Razel's "Song of Zion" appears here as a set opener, showcasing his Paul Simon-like, soft vocal touch with energy. On "Bnei Ha'neurim," Razel's vocal approach shows that he's not afraid to miss the high notes, which is in this case a strength, since we can hear on the recording how much fun he is having reaching above his range.
The ecstatic "Two Sugar One Coffee" starts out as a power-chord-heavy wedding jam, with chants of "mazal tov," but the song soon switches gears and becomes lighter. "The Fire and the Wood" is an interesting philosophical query, quoting scripture from a verse commonly cited by scholars to indicate that Isaac knew that his father intended to sacrifice him and walked alongside him up the hill nonetheless.
Emanuel Steinbaum Presents PuchVivah Sarah Press writes in the Jerusalem Post:
A recent debut in record stores is a solo effort by Emanuel Steinbaum, better known as Puch, and the Helicon record company has been heavily promoting its new young singer.
Born and bred in Jerusalem, Puch wrote lyrics and composed the music to all but one of the tracks on this album. His first single, "Nemalim," was quickly picked up by radio stations. His music is pop with a splash of rock, electronica and world beats. The album is fun to listen to - Puch sings softly, then louder, croons and harmonizes, and sounds totally at ease with singing solo.
On the track "Meaz She'halacht," musical backup is provided by none other than Idan Raichel (who collaborated with Puch before Raichel became a star). Like its melody, the words of this break-up song are touching.
Puch is not afraid to play with different styles: "Od Horim," which follows "Meaz She'halacht," is more lively and even has a polka intro.
The one song not written by Puch on the album ("Kol Hazman") was penned by his musician brother, Ronen. The 26-year-old Puch has been involved in the Jerusalem music scene since the age of 12.
The album has a high quality sound, and whereas other bands quickly record and release their material on disc, Puch and Helicon took over two years to put this debut together.
There's no doubt we'll be hearing a lot more from this up and coming Jerusalemite.
Sarit Hadad: Miss Music
Vivah Sarah Press writes in the Jerusalem Post:
Israel's self-described pop queen, Sarit Hadad is back with her thirteenth album. Boasting an all-star composer line-up including Zvika Pick, Henree, Yosi Gispin, Kobi Oz and Zeev Nehama, among others, Miss Music is meant to be an album of hits.
From the singles "Bayn Kol Habalagan" and "Bosem Zarfati" to "Hakahal Sheli" - a thank-you song to her fans - Hadad's songs are packaged and produced to a premium.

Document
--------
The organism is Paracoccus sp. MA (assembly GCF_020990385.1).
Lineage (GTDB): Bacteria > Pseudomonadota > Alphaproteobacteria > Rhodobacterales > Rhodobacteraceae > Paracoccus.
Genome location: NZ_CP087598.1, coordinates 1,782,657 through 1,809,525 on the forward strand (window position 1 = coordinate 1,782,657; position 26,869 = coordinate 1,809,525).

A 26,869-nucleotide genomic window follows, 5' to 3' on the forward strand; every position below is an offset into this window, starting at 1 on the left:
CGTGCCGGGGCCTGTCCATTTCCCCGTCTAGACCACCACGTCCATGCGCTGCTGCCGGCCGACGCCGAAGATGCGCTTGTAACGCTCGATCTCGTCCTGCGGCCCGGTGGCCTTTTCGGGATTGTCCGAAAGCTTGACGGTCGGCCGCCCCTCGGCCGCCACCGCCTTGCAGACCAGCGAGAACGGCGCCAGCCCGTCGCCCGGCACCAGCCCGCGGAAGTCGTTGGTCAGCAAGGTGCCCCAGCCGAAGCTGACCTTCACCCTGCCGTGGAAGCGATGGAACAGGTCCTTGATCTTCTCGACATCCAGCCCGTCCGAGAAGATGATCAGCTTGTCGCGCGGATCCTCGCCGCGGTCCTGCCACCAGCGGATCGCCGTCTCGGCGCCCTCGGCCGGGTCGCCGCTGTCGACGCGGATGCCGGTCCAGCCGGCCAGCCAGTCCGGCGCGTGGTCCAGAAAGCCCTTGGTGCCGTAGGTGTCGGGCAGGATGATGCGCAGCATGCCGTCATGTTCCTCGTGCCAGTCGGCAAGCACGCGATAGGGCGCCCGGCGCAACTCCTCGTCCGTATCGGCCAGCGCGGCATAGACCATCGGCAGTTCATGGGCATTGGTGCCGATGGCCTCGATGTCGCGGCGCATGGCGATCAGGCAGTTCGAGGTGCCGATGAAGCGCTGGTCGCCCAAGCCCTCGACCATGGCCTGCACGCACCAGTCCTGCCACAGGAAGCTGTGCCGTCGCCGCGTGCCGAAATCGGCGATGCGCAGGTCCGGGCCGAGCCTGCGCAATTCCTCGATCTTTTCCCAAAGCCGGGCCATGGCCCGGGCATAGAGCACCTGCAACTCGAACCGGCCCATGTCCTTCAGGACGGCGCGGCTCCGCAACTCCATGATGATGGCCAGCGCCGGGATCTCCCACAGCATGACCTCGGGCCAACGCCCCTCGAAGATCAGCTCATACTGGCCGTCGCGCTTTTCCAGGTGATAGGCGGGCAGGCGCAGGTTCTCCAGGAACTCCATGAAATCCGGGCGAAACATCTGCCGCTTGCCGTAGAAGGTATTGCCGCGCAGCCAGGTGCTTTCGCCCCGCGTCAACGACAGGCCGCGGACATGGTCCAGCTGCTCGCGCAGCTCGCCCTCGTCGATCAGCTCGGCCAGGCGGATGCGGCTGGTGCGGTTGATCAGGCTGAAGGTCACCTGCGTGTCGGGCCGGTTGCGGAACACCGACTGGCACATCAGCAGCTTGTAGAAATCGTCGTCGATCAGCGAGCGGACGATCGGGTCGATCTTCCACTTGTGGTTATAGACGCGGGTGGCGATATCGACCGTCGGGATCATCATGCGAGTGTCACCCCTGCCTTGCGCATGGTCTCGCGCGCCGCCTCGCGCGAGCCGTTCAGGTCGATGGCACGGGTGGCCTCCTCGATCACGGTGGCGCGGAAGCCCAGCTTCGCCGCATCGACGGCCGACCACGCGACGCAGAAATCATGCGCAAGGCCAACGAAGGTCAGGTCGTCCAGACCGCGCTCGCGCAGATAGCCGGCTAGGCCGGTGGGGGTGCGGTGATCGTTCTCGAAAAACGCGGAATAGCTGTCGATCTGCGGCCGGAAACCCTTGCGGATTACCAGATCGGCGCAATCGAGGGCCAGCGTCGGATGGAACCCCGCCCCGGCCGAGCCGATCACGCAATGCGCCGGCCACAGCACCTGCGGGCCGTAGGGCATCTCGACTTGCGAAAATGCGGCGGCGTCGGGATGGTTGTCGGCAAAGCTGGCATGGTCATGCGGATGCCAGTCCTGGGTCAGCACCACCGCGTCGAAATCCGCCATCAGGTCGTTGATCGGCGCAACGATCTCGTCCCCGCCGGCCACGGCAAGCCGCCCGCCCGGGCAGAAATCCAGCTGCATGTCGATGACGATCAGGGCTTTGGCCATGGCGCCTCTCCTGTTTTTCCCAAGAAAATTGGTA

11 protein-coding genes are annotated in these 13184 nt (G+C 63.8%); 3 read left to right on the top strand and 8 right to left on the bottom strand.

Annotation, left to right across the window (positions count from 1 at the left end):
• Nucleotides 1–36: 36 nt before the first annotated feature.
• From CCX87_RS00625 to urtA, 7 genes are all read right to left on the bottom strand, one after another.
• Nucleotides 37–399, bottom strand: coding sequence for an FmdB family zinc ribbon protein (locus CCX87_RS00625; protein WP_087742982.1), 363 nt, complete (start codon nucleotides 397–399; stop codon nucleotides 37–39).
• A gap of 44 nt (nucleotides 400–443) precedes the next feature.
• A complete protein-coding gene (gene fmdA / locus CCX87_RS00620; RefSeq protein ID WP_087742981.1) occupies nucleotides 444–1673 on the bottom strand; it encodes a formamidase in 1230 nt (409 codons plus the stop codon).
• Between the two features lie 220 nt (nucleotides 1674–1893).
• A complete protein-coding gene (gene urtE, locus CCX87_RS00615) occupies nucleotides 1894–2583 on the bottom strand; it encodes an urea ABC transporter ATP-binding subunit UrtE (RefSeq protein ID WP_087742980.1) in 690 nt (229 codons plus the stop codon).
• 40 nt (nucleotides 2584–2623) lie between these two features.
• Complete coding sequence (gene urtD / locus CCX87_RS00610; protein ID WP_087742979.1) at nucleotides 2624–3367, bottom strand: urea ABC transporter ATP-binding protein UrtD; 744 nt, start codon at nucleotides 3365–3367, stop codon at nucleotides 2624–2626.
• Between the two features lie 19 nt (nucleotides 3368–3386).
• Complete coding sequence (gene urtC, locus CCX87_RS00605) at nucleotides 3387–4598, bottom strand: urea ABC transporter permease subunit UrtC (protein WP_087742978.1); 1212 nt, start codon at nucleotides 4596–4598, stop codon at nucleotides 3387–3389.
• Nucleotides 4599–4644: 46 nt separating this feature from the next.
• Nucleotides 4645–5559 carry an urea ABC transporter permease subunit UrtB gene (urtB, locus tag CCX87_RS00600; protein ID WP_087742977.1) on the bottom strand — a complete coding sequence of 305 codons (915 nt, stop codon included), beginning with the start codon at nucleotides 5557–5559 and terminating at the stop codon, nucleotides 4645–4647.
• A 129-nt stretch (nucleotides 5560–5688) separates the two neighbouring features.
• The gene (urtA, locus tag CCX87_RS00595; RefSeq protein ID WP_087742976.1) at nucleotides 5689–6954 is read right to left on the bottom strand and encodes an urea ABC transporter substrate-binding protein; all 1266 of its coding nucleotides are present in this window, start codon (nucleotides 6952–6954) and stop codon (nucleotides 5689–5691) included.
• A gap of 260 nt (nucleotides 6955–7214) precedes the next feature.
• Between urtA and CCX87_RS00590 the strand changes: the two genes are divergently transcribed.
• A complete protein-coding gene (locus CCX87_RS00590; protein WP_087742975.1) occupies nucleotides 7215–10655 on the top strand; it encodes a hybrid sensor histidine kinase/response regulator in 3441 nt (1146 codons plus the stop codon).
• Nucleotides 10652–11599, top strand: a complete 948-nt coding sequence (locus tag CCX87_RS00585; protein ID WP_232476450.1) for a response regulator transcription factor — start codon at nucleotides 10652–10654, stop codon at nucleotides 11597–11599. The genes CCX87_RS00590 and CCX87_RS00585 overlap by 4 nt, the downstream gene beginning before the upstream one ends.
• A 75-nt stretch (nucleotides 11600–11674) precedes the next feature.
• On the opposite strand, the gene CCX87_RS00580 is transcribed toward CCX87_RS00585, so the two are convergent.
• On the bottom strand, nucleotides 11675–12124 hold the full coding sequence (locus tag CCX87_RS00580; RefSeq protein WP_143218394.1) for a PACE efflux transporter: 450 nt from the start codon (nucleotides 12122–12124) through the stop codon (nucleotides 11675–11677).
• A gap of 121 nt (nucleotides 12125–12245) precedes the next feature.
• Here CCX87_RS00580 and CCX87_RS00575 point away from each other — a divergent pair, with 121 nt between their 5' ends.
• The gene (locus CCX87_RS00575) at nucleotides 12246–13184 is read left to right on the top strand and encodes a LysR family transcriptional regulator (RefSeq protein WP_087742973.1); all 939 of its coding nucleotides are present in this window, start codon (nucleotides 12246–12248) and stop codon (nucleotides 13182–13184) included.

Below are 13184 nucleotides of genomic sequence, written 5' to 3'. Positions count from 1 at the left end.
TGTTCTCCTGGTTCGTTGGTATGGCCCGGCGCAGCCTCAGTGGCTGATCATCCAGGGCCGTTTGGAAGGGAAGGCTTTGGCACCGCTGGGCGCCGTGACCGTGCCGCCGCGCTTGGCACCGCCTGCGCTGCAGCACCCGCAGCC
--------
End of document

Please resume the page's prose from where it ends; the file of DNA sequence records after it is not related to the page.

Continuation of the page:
But Hadad - who hopes fans will start calling her "Miss Music" - goes overboard in places. Hadad includes her signature Middle Eastern beats as the background to her songs, and layers them with electronic and dance club tunes. Either in an effort to appease as many people as possible or to demonstrate her cosmopolitan appeal, Hadad throws in a couple of words in English and Spanish on the songs "Miss Music" and "Im Hapanim Le'maarav." While devoted fans will still enjoy the album, Hadad's offerings here aren't all that exceptional. Any distinctiveness she had on her previous albums is lost. Hadad and her production crew have clearly invested tremendous energy trying to make each of the album's 13 songs a hit, but too much tampering and fine-tuning ruined their chances.
While critics across the board have dismissed Miss Music as an artistic flop, there's no doubt Hadad's star will continue to shine. As usual with a Hadad album, it's as much about the presentation as it is about the content. The Miss Music album cover features Hadad in 16 poses - making it impossible to forget she's a star, whether one likes it or not.
Mashina returns to Tel Aviv
Barry Davis in the Jerusalem Post:
Twenty years ago the rock world may have had U2, Queen and R.E.M., but we had our very own Mashina. In the 10 years of its first incarnation, Mashina was the Israeli supergroup; there had been nothing like it since Kaveret of the late Sixties and early Seventies. Lead singer Yuval Banai, keyboardist Avner Hodorov, British-born bass guitarist Michael Benson, drummer Iggi Dayan and guitarist Shlomi Braha filled soccer stadiums and auditoriums at will and reeled off hit after hit - starting with "Night Train To Cairo" - for an amazing decade-long rule of the Israeli rock-pop roost.
When Banai et al announced in 1995 that the group was disbanding, a pall fell over teenagers and twentysomethings across the country. Eight long years elapsed after that "final" concert in Tel Aviv's Hayarkon Park before Mashina was resurrected, to commensurate success with gigs and recordings. Two years after the initial reunion, Mashina will play at Tel Aviv's Zappa Club this Saturday evening - a mix of old and new material.
Like the Rolling Stones, Mashina may not be filling stadiums any more (Zappa can hold only about 400 people), but show producer Shuki Weiss is unfazed by the downscaling.